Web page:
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Obsolescence and Modernization in the Growth Process


    (IRES and CORE - UCL - Belgium)

  • Fernando DEL RIO

    (Universidade de Santiago de Compostela - Spain)


    (EUI - Florence- Italy and FEDEA - Spain)

In this paper, an endogenous growth model is built up incorporating Schumpeterian growth and embodied technological progress. Under embodiment, long run growth is affected by the following effects : (i) obsolescence costs add to the user cost of capital, reducing the research effort; and (ii) the modernization of capital through investment raises the incentives to undertake R&D activities. Applied to the understanding of the growth enhancing role of both capital and R&D subsidies, we conclude that the positive effect of modernization generally more than compensate the negative effect of obsolescence

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Paper provided by Université catholique de Louvain, Institut de Recherches Economiques et Sociales (IRES) in its series Discussion Papers (IRES - Institut de Recherches Economiques et Sociales) with number 2002043.

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Length: 16
Date of creation: 01 Nov 2002
Date of revision:
Handle: RePEc:ctl:louvir:2002043
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  1. Greenwood, J. & Hercowitz, Z. & Krusell, P., 1996. "Long-Run Implications of Investment-Specific Technological Change," RCER Working Papers 420, University of Rochester - Center for Economic Research (RCER).
  2. Paul M Romer, 1999. "Increasing Returns and Long-Run Growth," Levine's Working Paper Archive 2232, David K. Levine.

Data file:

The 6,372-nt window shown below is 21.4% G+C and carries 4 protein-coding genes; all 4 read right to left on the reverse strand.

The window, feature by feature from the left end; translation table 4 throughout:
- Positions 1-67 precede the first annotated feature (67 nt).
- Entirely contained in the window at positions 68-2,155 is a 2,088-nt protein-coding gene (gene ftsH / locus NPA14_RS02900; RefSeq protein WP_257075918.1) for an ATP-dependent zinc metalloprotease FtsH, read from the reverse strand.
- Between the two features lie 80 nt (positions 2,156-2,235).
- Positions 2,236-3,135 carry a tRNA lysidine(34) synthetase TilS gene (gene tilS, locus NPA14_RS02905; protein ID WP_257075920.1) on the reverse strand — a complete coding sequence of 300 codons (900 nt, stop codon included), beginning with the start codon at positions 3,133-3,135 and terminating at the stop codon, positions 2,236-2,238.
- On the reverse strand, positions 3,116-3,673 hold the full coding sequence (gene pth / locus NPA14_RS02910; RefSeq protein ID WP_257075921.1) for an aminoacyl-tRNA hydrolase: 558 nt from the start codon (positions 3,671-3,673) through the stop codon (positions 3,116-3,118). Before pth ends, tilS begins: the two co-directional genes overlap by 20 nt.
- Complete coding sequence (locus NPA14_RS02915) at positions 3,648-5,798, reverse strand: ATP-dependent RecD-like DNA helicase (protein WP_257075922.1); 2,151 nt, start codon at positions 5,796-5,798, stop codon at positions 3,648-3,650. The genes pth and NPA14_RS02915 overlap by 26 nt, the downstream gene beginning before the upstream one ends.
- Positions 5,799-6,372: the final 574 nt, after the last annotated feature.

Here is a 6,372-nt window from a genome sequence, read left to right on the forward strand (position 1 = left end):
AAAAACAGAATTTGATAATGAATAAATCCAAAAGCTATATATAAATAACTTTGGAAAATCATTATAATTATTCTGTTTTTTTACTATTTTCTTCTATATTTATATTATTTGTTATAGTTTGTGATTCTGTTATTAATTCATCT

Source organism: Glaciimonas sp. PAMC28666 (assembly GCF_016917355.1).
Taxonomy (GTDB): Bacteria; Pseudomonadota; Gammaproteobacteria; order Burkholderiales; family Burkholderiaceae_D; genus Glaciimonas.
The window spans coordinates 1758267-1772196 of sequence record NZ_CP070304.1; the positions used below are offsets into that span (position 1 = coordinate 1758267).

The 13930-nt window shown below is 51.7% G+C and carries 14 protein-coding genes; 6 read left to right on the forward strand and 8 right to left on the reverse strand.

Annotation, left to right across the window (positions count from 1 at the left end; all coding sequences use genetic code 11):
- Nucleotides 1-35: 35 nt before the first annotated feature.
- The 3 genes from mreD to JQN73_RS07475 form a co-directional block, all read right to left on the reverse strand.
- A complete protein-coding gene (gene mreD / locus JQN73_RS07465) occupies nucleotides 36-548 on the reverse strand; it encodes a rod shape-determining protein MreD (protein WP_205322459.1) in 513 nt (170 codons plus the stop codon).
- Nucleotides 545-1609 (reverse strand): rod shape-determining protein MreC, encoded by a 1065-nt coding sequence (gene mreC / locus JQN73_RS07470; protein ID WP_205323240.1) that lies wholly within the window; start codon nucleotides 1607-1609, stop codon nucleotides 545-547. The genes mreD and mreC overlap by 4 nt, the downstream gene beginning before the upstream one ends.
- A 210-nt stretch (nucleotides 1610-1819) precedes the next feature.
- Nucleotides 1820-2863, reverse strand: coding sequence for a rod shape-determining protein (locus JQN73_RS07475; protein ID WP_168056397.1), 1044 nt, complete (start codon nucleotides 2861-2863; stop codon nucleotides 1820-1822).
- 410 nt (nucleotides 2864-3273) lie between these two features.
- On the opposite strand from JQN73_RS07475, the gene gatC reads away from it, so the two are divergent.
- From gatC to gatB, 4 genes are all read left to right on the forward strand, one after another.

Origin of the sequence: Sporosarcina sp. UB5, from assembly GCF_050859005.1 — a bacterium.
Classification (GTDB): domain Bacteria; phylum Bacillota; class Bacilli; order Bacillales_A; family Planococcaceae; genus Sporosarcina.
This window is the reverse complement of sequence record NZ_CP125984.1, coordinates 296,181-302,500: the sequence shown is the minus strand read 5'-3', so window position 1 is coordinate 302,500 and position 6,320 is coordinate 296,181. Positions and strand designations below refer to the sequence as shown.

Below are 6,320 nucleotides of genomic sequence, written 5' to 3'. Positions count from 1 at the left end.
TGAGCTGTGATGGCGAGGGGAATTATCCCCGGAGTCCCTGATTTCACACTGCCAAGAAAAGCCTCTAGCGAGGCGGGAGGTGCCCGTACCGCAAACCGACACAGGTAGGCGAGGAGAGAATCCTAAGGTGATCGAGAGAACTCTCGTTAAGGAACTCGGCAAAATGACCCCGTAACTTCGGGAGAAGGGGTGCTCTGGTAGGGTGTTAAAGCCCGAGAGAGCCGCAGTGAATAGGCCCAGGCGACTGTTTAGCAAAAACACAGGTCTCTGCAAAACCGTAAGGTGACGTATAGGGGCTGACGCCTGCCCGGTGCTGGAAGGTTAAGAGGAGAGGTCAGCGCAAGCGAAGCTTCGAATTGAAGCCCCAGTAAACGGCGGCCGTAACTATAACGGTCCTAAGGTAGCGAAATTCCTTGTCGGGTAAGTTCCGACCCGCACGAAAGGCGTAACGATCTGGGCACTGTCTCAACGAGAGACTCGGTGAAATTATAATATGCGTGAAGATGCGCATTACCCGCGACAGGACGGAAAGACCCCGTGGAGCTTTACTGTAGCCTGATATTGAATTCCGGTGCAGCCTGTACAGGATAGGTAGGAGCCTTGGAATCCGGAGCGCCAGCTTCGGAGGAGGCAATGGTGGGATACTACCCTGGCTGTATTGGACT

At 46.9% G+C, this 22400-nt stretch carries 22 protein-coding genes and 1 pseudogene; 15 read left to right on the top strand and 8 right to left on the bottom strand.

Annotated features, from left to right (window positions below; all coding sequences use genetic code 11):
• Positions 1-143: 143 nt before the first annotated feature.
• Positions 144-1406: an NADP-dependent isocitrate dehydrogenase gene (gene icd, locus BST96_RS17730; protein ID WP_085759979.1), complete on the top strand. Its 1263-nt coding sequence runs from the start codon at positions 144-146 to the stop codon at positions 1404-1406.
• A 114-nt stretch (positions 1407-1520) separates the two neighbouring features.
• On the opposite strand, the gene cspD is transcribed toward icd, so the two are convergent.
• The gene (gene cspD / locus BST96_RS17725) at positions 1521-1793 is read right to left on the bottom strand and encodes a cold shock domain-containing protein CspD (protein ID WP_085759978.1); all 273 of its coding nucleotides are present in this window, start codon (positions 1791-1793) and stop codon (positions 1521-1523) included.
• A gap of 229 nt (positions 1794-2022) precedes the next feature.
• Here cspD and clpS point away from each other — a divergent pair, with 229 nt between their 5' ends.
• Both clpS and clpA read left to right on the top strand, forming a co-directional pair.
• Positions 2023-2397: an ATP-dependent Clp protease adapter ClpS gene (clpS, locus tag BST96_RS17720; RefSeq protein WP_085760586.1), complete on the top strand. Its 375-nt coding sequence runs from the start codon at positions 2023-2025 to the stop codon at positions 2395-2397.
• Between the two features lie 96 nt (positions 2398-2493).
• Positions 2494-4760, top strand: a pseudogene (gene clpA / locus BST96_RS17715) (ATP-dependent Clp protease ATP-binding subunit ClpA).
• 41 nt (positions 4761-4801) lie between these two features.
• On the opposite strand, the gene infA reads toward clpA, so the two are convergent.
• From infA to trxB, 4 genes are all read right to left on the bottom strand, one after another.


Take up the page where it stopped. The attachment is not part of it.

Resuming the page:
3. Aghion, Philippe & Howitt, Peter, 1992. "A Model of Growth through Creative Destruction," Econometrica, Econometric Society, vol. 60(2), pages 323-51, March.
  4. Omar Licandro & Javier Ruiz-Castillo & Jorge Duran, 2002. "The Measurement of Growth under Embodied Technical Change," Recherches économiques de Louvain, De Boeck Université, vol. 68(1), pages 7-19.
  5. Hsieh, Chang-Tai, 2001. "Endogenous growth and obsolescence," Journal of Development Economics, Elsevier, vol. 66(1), pages 153-171, October.
  6. Boucekkine, Raouf & Germain, Marc & Licandro, Omar, 1997. "Replacement Echoes in the Vintage Capital Growth Model," Journal of Economic Theory, Elsevier, vol. 74(2), pages 333-348, June.
  7. Raouf Boucekkine & Fernando del Río & Omar Licandro, 2003. "Embodied Technological Change, Learning-by-doing and the Productivity Slowdown," Scandinavian Journal of Economics, Wiley Blackwell, vol. 105(1), pages 87-98, 03.
  8. Paul Romer, 1989. "Endogenous Technological Change," NBER Working Papers 3210, National Bureau of Economic Research, Inc.
  9. Robert J. Barro, 2013. "Inflation and Economic Growth," Annals of Economics and Finance, Society for AEF, vol. 14(1), pages 121-144, May.
  10. Howitt, Peter & Aghion, Philippe, 1998. " Capital Accumulation and Innovation as Complementary Factors in Long-Run Growth," Journal of Economic Growth, Springer, vol. 3(2), pages 111-30, June.
  11. Hercowitz, Zvi, 1998. "The 'embodiment' controversy: A review essay," Journal of Monetary Economics, Elsevier, vol. 41(1), pages 217-224, February.
  12. Aghion, Philippe & Howitt, Peter, 1992. "A Model of Growth Through Creative Destruction," Scholarly Articles 12490578, Harvard University Department of Economics.
  13. Bardhan, Pranab & Priale, Rodrigo, 1996. "Endogenous Growth Theory in a Vintage Capital Model," Center for International and Development Economics Research, Working Paper Series qt1xf503b5, Center for International and Development Economics Research, Institute for Business and Economic Research, UC Berkeley.
  14. J. Bradford De Long & Lawrence H. Summers, 1991. "Equipment Investment and Economic Growth," The Quarterly Journal of Economics, Oxford University Press, vol. 106(2), pages 445-502.
  15. Krusell, Per, 1998. " Investment-Specific R&D and the Decline in the Relative Price of Capital," Journal of Economic Growth, Springer, vol. 3(2), pages 131-41, June.
  16. Wolff, Edward N, 1991. "Capital Formation and Productivity Convergence over the Long Term," American Economic Review, American Economic Association, vol. 81(3), pages 565-79, June.
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